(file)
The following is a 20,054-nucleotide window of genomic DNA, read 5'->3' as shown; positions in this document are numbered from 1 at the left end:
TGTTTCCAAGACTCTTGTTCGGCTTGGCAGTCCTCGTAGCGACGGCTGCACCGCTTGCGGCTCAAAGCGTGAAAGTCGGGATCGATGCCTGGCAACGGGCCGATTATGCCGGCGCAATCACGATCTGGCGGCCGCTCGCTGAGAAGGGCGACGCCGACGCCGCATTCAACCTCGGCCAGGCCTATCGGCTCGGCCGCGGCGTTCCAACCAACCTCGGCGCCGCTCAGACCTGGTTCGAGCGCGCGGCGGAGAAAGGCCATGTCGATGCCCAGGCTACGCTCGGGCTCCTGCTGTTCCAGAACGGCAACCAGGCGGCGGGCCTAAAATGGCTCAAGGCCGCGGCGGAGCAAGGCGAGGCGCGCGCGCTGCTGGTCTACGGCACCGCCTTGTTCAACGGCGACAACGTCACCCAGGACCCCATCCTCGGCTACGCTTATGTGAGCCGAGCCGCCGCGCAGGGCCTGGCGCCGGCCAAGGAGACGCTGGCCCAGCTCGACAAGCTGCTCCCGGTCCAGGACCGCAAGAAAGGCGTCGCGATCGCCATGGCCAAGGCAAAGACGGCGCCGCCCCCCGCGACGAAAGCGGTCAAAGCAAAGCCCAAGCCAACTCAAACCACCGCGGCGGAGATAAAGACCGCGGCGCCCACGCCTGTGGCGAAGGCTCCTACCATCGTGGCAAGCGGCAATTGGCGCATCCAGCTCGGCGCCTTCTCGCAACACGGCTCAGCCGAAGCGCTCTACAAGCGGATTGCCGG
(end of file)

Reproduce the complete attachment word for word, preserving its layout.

The following is a 20,054-nucleotide window of genomic DNA, read 5'->3' as shown; positions in this document are numbered from 1 at the left end:
TGTTTCCAAGACTCTTGTTCGGCTTGGCAGTCCTCGTAGCGACGGCTGCACCGCTTGCGGCTCAAAGCGTGAAAGTCGGGATCGATGCCTGGCAACGGGCCGATTATGCCGGCGCAATCACGATCTGGCGGCCGCTCGCTGAGAAGGGCGACGCCGACGCCGCATTCAACCTCGGCCAGGCCTATCGGCTCGGCCGCGGCGTTCCAACCAACCTCGGCGCCGCTCAGACCTGGTTCGAGCGCGCGGCGGAGAAAGGCCATGTCGATGCCCAGGCTACGCTCGGGCTCCTGCTGTTCCAGAACGGCAACCAGGCGGCGGGCCTAAAATGGCTCAAGGCCGCGGCGGAGCAAGGCGAGGCGCGCGCGCTGCTGGTCTACGGCACCGCCTTGTTCAACGGCGACAACGTCACCCAGGACCCCATCCTCGGCTACGCTTATGTGAGCCGAGCCGCCGCGCAGGGCCTGGCGCCGGCCAAGGAGACGCTGGCCCAGCTCGACAAGCTGCTCCCGGTCCAGGACCGCAAGAAAGGCGTCGCGATCGCCATGGCCAAGGCAAAGACGGCGCCGCCCCCCGCGACGAAAGCGGTCAAAGCAAAGCCCAAGCCAACTCAAACCACCGCGGCGGAGATAAAGACCGCGGCGCCCACGCCTGTGGCGAAGGCTCCTACCATCGTGGCAAGCGGCAATTGGCGCATCCAGCTCGGCGCCTTCTCGCAACACGGCTCAGCCGAAGCGCTCTACAAGCGGATTGCCGG